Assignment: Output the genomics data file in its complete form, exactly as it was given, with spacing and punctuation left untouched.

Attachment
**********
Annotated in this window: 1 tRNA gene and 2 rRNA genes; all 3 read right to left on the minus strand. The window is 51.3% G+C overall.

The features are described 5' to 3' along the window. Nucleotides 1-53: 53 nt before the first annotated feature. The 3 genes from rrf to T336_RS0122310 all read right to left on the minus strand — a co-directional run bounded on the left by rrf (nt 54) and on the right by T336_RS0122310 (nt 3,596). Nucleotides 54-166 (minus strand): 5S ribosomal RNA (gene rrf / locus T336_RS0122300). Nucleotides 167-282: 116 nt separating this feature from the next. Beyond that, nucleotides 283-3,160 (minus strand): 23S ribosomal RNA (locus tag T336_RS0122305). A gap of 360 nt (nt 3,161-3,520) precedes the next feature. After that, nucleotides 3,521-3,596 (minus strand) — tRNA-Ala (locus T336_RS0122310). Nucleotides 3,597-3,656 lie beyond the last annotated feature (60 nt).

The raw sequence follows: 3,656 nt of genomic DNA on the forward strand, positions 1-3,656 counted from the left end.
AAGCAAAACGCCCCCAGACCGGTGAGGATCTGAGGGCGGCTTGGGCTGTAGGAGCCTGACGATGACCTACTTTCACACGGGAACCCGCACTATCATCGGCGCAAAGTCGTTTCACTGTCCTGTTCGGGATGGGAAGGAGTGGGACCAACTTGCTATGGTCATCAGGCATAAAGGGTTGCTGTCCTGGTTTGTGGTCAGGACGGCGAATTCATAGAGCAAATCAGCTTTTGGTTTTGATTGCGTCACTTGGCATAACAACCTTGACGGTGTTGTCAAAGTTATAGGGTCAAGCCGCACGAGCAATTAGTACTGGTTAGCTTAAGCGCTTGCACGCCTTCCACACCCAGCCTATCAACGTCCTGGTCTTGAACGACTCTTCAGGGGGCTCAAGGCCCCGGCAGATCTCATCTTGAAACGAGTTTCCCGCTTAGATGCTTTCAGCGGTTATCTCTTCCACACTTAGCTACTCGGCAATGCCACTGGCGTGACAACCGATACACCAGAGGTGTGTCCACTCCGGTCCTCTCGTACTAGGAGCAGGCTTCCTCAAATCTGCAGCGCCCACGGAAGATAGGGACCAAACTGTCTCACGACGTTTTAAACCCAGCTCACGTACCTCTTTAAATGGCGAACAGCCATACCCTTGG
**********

Annotated in this window: 1 tRNA gene and 2 rRNA genes; all 3 read right to left on the minus strand. The window is 51.3% G+C overall.

The features are described 5' to 3' along the window. Nucleotides 1-53: 53 nt before the first annotated feature. The 3 genes from rrf to T336_RS0122310 all read right to left on the minus strand — a co-directional run bounded on the left by rrf (nt 54) and on the right by T336_RS0122310 (nt 3,596). Nucleotides 54-166 (minus strand): 5S ribosomal RNA (gene rrf / locus T336_RS0122300). Nucleotides 167-282: 116 nt separating this feature from the next. Beyond that, nucleotides 283-3,160 (minus strand): 23S ribosomal RNA (locus tag T336_RS0122305). A gap of 360 nt (nt 3,161-3,520) precedes the next feature. After that, nucleotides 3,521-3,596 (minus strand) — tRNA-Ala (locus T336_RS0122310). Nucleotides 3,597-3,656 lie beyond the last annotated feature (60 nt).

The raw sequence follows: 3,656 nt of genomic DNA on the forward strand, positions 1-3,656 counted from the left end.
AAGCAAAACGCCCCCAGACCGGTGAGGATCTGAGGGCGGCTTGGGCTGTAGGAGCCTGACGATGACCTACTTTCACACGGGAACCCGCACTATCATCGGCGCAAAGTCGTTTCACTGTCCTGTTCGGGATGGGAAGGAGTGGGACCAACTTGCTATGGTCATCAGGCATAAAGGGTTGCTGTCCTGGTTTGTGGTCAGGACGGCGAATTCATAGAGCAAATCAGCTTTTGGTTTTGATTGCGTCACTTGGCATAACAACCTTGACGGTGTTGTCAAAGTTATAGGGTCAAGCCGCACGAGCAATTAGTACTGGTTAGCTTAAGCGCTTGCACGCCTTCCACACCCAGCCTATCAACGTCCTGGTCTTGAACGACTCTTCAGGGGGCTCAAGGCCCCGGCAGATCTCATCTTGAAACGAGTTTCCCGCTTAGATGCTTTCAGCGGTTATCTCTTCCACACTTAGCTACTCGGCAATGCCACTGGCGTGACAACCGATACACCAGAGGTGTGTCCACTCCGGTCCTCTCGTACTAGGAGCAGGCTTCCTCAAATCTGCAGCGCCCACGGAAGATAGGGACCAAACTGTCTCACGACGTTTTAAACCCAGCTCACGTACCTCTTTAAATGGCGAACAGCCATACCCTTGG